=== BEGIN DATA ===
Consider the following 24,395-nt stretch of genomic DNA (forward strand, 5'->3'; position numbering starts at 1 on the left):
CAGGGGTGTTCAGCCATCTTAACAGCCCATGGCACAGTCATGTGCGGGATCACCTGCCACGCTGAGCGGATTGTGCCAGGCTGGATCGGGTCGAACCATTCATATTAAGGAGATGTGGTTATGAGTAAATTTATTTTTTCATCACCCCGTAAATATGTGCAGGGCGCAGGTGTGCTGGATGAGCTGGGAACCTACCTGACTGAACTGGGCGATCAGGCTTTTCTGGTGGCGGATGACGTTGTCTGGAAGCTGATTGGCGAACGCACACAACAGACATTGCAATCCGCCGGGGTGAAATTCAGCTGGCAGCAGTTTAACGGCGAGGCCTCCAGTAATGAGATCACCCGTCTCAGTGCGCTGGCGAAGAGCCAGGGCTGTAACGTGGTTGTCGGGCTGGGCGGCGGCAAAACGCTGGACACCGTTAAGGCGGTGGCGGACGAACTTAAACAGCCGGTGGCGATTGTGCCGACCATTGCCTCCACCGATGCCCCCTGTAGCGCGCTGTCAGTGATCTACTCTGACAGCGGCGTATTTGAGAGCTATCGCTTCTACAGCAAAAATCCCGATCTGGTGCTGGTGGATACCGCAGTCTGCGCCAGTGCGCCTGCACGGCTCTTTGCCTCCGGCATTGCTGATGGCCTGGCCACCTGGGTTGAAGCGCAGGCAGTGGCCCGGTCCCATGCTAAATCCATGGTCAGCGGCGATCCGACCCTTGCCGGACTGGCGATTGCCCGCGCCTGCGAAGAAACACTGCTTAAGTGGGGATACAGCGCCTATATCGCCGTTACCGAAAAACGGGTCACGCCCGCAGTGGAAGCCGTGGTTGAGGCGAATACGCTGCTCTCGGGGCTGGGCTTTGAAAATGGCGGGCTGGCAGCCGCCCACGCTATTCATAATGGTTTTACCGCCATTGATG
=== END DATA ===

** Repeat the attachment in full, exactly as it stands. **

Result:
Consider the following 24,395-nt stretch of genomic DNA (forward strand, 5'->3'; position numbering starts at 1 on the left):
CAGGGGTGTTCAGCCATCTTAACAGCCCATGGCACAGTCATGTGCGGGATCACCTGCCACGCTGAGCGGATTGTGCCAGGCTGGATCGGGTCGAACCATTCATATTAAGGAGATGTGGTTATGAGTAAATTTATTTTTTCATCACCCCGTAAATATGTGCAGGGCGCAGGTGTGCTGGATGAGCTGGGAACCTACCTGACTGAACTGGGCGATCAGGCTTTTCTGGTGGCGGATGACGTTGTCTGGAAGCTGATTGGCGAACGCACACAACAGACATTGCAATCCGCCGGGGTGAAATTCAGCTGGCAGCAGTTTAACGGCGAGGCCTCCAGTAATGAGATCACCCGTCTCAGTGCGCTGGCGAAGAGCCAGGGCTGTAACGTGGTTGTCGGGCTGGGCGGCGGCAAAACGCTGGACACCGTTAAGGCGGTGGCGGACGAACTTAAACAGCCGGTGGCGATTGTGCCGACCATTGCCTCCACCGATGCCCCCTGTAGCGCGCTGTCAGTGATCTACTCTGACAGCGGCGTATTTGAGAGCTATCGCTTCTACAGCAAAAATCCCGATCTGGTGCTGGTGGATACCGCAGTCTGCGCCAGTGCGCCTGCACGGCTCTTTGCCTCCGGCATTGCTGATGGCCTGGCCACCTGGGTTGAAGCGCAGGCAGTGGCCCGGTCCCATGCTAAATCCATGGTCAGCGGCGATCCGACCCTTGCCGGACTGGCGATTGCCCGCGCCTGCGAAGAAACACTGCTTAAGTGGGGATACAGCGCCTATATCGCCGTTACCGAAAAACGGGTCACGCCCGCAGTGGAAGCCGTGGTTGAGGCGAATACGCTGCTCTCGGGGCTGGGCTTTGAAAATGGCGGGCTGGCAGCCGCCCACGCTATTCATAATGGTTTTACCGCCATTGATG